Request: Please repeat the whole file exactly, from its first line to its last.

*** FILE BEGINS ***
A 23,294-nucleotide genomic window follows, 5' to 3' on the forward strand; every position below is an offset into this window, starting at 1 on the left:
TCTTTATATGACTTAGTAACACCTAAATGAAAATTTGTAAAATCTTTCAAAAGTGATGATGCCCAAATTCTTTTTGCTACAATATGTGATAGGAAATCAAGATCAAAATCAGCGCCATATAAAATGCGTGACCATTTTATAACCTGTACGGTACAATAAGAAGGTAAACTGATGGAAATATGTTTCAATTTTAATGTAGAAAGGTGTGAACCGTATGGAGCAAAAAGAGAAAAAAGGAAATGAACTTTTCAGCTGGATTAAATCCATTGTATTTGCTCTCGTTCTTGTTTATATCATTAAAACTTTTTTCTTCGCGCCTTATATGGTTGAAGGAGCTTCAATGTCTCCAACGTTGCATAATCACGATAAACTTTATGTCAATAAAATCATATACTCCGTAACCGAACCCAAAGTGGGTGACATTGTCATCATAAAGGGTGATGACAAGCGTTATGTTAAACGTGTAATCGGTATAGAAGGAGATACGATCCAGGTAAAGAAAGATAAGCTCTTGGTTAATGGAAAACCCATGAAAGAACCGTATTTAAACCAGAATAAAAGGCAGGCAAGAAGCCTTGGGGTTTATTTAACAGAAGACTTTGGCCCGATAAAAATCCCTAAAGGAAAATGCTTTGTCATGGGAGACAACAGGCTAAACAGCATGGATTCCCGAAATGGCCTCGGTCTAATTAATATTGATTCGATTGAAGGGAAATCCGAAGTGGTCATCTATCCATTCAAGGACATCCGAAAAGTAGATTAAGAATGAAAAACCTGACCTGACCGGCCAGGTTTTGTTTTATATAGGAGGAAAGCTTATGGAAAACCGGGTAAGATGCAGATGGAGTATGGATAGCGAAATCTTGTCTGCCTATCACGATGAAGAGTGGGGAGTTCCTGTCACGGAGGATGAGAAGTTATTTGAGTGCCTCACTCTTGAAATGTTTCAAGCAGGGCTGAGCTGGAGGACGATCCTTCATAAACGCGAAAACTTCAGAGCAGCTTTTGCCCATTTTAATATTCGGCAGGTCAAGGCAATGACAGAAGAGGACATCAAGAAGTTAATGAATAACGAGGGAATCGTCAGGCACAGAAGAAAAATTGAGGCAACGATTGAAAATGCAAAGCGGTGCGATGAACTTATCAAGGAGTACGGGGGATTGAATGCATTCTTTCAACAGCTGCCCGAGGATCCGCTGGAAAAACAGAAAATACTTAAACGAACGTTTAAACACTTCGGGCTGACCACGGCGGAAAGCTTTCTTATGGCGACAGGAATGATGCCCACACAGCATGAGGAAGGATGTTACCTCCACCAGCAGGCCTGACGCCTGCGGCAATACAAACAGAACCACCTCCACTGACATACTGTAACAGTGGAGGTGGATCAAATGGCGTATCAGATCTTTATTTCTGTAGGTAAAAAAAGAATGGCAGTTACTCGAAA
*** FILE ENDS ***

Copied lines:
A 23,294-nucleotide genomic window follows, 5' to 3' on the forward strand; every position below is an offset into this window, starting at 1 on the left:
TCTTTATATGACTTAGTAACACCTAAATGAAAATTTGTAAAATCTTTCAAAAGTGATGATGCCCAAATTCTTTTTGCTACAATATGTGATAGGAAATCAAGATCAAAATCAGCGCCATATAAAATGCGTGACCATTTTATAACCTGTACGGTACAATAAGAAGGTAAACTGATGGAAATATGTTTCAATTTTAATGTAGAAAGGTGTGAACCGTATGGAGCAAAAAGAGAAAAAAGGAAATGAACTTTTCAGCTGGATTAAATCCATTGTATTTGCTCTCGTTCTTGTTTATATCATTAAAACTTTTTTCTTCGCGCCTTATATGGTTGAAGGAGCTTCAATGTCTCCAACGTTGCATAATCACGATAAACTTTATGTCAATAAAATCATATACTCCGTAACCGAACCCAAAGTGGGTGACATTGTCATCATAAAGGGTGATGACAAGCGTTATGTTAAACGTGTAATCGGTATAGAAGGAGATACGATCCAGGTAAAGAAAGATAAGCTCTTGGTTAATGGAAAACCCATGAAAGAACCGTATTTAAACCAGAATAAAAGGCAGGCAAGAAGCCTTGGGGTTTATTTAACAGAAGACTTTGGCCCGATAAAAATCCCTAAAGGAAAATGCTTTGTCATGGGAGACAACAGGCTAAACAGCATGGATTCCCGAAATGGCCTCGGTCTAATTAATATTGATTCGATTGAAGGGAAATCCGAAGTGGTCATCTATCCATTCAAGGACATCCGAAAAGTAGATTAAGAATGAAAAACCTGACCTGACCGGCCAGGTTTTGTTTTATATAGGAGGAAAGCTTATGGAAAACCGGGTAAGATGCAGATGGAGTATGGATAGCGAAATCTTGTCTGCCTATCACGATGAAGAGTGGGGAGTTCCTGTCACGGAGGATGAGAAGTTATTTGAGTGCCTCACTCTTGAAATGTTTCAAGCAGGGCTGAGCTGGAGGACGATCCTTCATAAACGCGAAAACTTCAGAGCAGCTTTTGCCCATTTTAATATTCGGCAGGTCAAGGCAATGACAGAAGAGGACATCAAGAAGTTAATGAATAACGAGGGAATCGTCAGGCACAGAAGAAAAATTGAGGCAACGATTGAAAATGCAAAGCGGTGCGATGAACTTATCAAGGAGTACGGGGGATTGAATGCATTCTTTCAACAGCTGCCCGAGGATCCGCTGGAAAAACAGAAAATACTTAAACGAACGTTTAAACACTTCGGGCTGACCACGGCGGAAAGCTTTCTTATGGCGACAGGAATGATGCCCACACAGCATGAGGAAGGATGTTACCTCCACCAGCAGGCCTGACGCCTGCGGCAATACAAACAGAACCACCTCCACTGACATACTGTAACAGTGGAGGTGGATCAAATGGCGTATCAGATCTTTATTTCTGTAGGTAAAAAAAGAATGGCAGTTACTCGAAA